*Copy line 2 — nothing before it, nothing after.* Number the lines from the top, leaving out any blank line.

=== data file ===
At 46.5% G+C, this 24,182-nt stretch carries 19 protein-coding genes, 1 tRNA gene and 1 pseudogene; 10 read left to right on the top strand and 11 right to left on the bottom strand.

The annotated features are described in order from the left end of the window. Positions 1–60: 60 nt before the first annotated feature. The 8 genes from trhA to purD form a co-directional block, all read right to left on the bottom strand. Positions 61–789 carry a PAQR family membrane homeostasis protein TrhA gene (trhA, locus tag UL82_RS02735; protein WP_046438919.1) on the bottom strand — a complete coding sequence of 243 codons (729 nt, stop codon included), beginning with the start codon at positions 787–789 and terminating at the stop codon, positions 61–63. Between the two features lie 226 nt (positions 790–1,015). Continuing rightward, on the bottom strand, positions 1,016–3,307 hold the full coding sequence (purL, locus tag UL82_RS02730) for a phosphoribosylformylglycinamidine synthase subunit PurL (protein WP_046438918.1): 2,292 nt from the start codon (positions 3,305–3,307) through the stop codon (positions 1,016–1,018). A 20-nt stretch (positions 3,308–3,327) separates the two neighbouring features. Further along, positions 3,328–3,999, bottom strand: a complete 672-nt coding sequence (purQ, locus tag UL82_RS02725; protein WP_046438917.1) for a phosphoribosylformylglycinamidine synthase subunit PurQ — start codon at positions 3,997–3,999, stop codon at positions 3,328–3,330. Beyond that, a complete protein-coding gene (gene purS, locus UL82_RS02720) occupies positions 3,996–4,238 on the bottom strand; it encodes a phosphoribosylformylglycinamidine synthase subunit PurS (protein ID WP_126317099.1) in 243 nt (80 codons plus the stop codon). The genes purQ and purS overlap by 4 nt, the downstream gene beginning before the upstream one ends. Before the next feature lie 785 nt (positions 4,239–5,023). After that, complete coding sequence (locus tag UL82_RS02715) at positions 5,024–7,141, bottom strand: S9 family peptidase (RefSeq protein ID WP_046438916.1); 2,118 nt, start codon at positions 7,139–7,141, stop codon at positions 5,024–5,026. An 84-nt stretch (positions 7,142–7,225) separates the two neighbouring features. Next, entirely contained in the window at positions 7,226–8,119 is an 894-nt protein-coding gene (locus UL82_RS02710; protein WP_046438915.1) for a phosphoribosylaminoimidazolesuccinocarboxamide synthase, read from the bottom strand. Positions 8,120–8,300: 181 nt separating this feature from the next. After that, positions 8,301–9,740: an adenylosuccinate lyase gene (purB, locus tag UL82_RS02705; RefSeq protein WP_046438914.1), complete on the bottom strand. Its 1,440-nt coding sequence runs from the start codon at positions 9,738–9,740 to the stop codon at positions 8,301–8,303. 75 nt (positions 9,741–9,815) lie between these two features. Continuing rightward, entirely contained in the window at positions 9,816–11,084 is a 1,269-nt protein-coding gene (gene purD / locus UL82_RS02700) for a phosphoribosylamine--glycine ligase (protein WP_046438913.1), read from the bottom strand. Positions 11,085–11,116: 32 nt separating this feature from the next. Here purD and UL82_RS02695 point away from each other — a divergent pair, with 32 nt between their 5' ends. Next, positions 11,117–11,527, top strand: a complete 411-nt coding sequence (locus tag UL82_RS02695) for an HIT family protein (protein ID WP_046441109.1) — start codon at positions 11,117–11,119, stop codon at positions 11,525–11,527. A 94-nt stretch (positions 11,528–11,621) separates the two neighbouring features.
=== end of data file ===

The annotated features are described in order from the left end of the window. Positions 1–60: 60 nt before the first annotated feature. The 8 genes from trhA to purD form a co-directional block, all read right to left on the bottom strand. Positions 61–789 carry a PAQR family membrane homeostasis protein TrhA gene (trhA, locus tag UL82_RS02735; protein WP_046438919.1) on the bottom strand — a complete coding sequence of 243 codons (729 nt, stop codon included), beginning with the start codon at positions 787–789 and terminating at the stop codon, positions 61–63. Between the two features lie 226 nt (positions 790–1,015). Continuing rightward, on the bottom strand, positions 1,016–3,307 hold the full coding sequence (purL, locus tag UL82_RS02730) for a phosphoribosylformylglycinamidine synthase subunit PurL (protein WP_046438918.1): 2,292 nt from the start codon (positions 3,305–3,307) through the stop codon (positions 1,016–1,018). A 20-nt stretch (positions 3,308–3,327) separates the two neighbouring features. Further along, positions 3,328–3,999, bottom strand: a complete 672-nt coding sequence (purQ, locus tag UL82_RS02725; protein WP_046438917.1) for a phosphoribosylformylglycinamidine synthase subunit PurQ — start codon at positions 3,997–3,999, stop codon at positions 3,328–3,330. Beyond that, a complete protein-coding gene (gene purS, locus UL82_RS02720) occupies positions 3,996–4,238 on the bottom strand; it encodes a phosphoribosylformylglycinamidine synthase subunit PurS (protein ID WP_126317099.1) in 243 nt (80 codons plus the stop codon). The genes purQ and purS overlap by 4 nt, the downstream gene beginning before the upstream one ends. Before the next feature lie 785 nt (positions 4,239–5,023). After that, complete coding sequence (locus tag UL82_RS02715) at positions 5,024–7,141, bottom strand: S9 family peptidase (RefSeq protein ID WP_046438916.1); 2,118 nt, start codon at positions 7,139–7,141, stop codon at positions 5,024–5,026. An 84-nt stretch (positions 7,142–7,225) separates the two neighbouring features. Next, entirely contained in the window at positions 7,226–8,119 is an 894-nt protein-coding gene (locus UL82_RS02710; protein WP_046438915.1) for a phosphoribosylaminoimidazolesuccinocarboxamide synthase, read from the bottom strand. Positions 8,120–8,300: 181 nt separating this feature from the next. After that, positions 8,301–9,740: an adenylosuccinate lyase gene (purB, locus tag UL82_RS02705; RefSeq protein WP_046438914.1), complete on the bottom strand. Its 1,440-nt coding sequence runs from the start codon at positions 9,738–9,740 to the stop codon at positions 8,301–8,303. 75 nt (positions 9,741–9,815) lie between these two features. Continuing rightward, entirely contained in the window at positions 9,816–11,084 is a 1,269-nt protein-coding gene (gene purD / locus UL82_RS02700) for a phosphoribosylamine--glycine ligase (protein WP_046438913.1), read from the bottom strand. Positions 11,085–11,116: 32 nt separating this feature from the next. Here purD and UL82_RS02695 point away from each other — a divergent pair, with 32 nt between their 5' ends. Next, positions 11,117–11,527, top strand: a complete 411-nt coding sequence (locus tag UL82_RS02695) for an HIT family protein (protein ID WP_046441109.1) — start codon at positions 11,117–11,119, stop codon at positions 11,525–11,527. A 94-nt stretch (positions 11,528–11,621) separates the two neighbouring features.